The National Oceanic and Atmospheric Administration (NOAA) has released their 2023 Atlantic Hurricane Season Outlook. Every year a team of scientists develops an initial forecast of the number of named storms, hurricanes and major hurricanes based on climatological patterns and sea surface temperatures. Remember, the season outlook only refers to the potential number of storms, not where and who they impact. It only takes one storm to hit where you are, even in a below average season.
In 2023, NOAA is calling for 12-17 named storms, 5-9 hurricanes and 1-4 major hurricanes (CAT 3+). Additionally, there is a 40% chance of a normal season, with 30% chance of both an above average or below average season.
In an average season, we typically see 14 named storms, 7 hurricanes and 3 major hurricanes, making the initial 2023 forecast near normal. Scientists at Colorado State University released their forecast earlier in the Spring, calling for a slightly below average season for 2023.
One of the major drivers of the forecast is the fact that we are in an ENSO neutral state transitioning to an El Nino by fall. ENSO is the relationship between the atmospheric and ocean temperatures in the equatorial pacific ocean. The last three years (2020-2022) we were in a La Nina pattern, which is characterized by cooler than average ocean temperatures and typically leads to a more active Atlantic Hurricane Season. El Nino patterns typically lend themselves to below average hurricane seasons in the Atlantic Basin.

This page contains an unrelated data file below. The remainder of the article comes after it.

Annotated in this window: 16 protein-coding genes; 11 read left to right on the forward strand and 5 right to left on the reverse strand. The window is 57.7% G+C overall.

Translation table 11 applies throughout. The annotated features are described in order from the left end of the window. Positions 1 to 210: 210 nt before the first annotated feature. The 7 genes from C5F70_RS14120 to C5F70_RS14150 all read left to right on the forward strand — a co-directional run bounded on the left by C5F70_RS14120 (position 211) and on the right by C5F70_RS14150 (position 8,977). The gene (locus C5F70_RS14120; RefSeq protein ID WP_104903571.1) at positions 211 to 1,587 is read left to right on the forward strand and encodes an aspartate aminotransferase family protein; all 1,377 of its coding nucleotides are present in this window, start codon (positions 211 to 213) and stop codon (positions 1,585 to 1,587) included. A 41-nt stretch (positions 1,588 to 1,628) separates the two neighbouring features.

The other forecast factor is sea surface temperatures (SST). Warmer SSTs are favored for tropical development because of the heat and moisture release they can provide, fueling thunderstorm development within a tropical system. There is a balance between the El Nino pattern and sea surface temperatures and their impact on the forecast.
NOAA also is releasing a new hurricane model this year, which has shown a 15% improvement to forecast track and intensity compared to previous models. It also will be better at forecasting rapid intensification. This is in addition to a new storm surge model and 7 day outlooks for tropical weather. Atlantic Hurricane Season begins on June 1. For the latest in tropical systems and the threats, join WeatherNation for the forecast throughout the season.